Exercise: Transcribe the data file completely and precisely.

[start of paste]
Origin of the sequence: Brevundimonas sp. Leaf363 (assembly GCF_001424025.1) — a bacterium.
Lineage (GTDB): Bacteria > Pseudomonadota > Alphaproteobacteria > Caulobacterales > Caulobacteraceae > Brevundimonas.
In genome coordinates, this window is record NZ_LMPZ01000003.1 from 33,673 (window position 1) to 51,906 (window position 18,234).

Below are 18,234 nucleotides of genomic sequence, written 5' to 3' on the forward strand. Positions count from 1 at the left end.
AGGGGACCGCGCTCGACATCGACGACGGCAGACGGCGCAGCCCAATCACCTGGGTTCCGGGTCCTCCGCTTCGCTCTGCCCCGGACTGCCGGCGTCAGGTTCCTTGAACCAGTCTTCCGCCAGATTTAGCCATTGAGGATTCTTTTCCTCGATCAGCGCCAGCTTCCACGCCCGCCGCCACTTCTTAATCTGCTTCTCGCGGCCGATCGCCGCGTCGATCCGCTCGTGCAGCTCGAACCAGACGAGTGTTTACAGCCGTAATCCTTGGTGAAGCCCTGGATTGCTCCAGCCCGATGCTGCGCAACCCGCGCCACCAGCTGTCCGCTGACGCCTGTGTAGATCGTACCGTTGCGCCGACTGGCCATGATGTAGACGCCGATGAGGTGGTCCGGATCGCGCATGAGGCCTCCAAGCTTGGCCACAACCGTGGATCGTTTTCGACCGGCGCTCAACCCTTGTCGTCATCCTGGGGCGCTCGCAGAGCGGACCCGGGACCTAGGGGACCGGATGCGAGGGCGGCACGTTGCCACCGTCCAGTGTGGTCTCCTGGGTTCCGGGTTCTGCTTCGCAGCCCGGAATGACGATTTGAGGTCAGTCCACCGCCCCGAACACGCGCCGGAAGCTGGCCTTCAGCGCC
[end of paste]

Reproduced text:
Origin of the sequence: Brevundimonas sp. Leaf363 (assembly GCF_001424025.1) — a bacterium.
Lineage (GTDB): Bacteria > Pseudomonadota > Alphaproteobacteria > Caulobacterales > Caulobacteraceae > Brevundimonas.
In genome coordinates, this window is record NZ_LMPZ01000003.1 from 33,673 (window position 1) to 51,906 (window position 18,234).

Below are 18,234 nucleotides of genomic sequence, written 5' to 3' on the forward strand. Positions count from 1 at the left end.
AGGGGACCGCGCTCGACATCGACGACGGCAGACGGCGCAGCCCAATCACCTGGGTTCCGGGTCCTCCGCTTCGCTCTGCCCCGGACTGCCGGCGTCAGGTTCCTTGAACCAGTCTTCCGCCAGATTTAGCCATTGAGGATTCTTTTCCTCGATCAGCGCCAGCTTCCACGCCCGCCGCCACTTCTTAATCTGCTTCTCGCGGCCGATCGCCGCGTCGATCCGCTCGTGCAGCTCGAACCAGACGAGTGTTTACAGCCGTAATCCTTGGTGAAGCCCTGGATTGCTCCAGCCCGATGCTGCGCAACCCGCGCCACCAGCTGTCCGCTGACGCCTGTGTAGATCGTACCGTTGCGCCGACTGGCCATGATGTAGACGCCGATGAGGTGGTCCGGATCGCGCATGAGGCCTCCAAGCTTGGCCACAACCGTGGATCGTTTTCGACCGGCGCTCAACCCTTGTCGTCATCCTGGGGCGCTCGCAGAGCGGACCCGGGACCTAGGGGACCGGATGCGAGGGCGGCACGTTGCCACCGTCCAGTGTGGTCTCCTGGGTTCCGGGTTCTGCTTCGCAGCCCGGAATGACGATTTGAGGTCAGTCCACCGCCCCGAACACGCGCCGGAAGCTGGCCTTCAGCGCC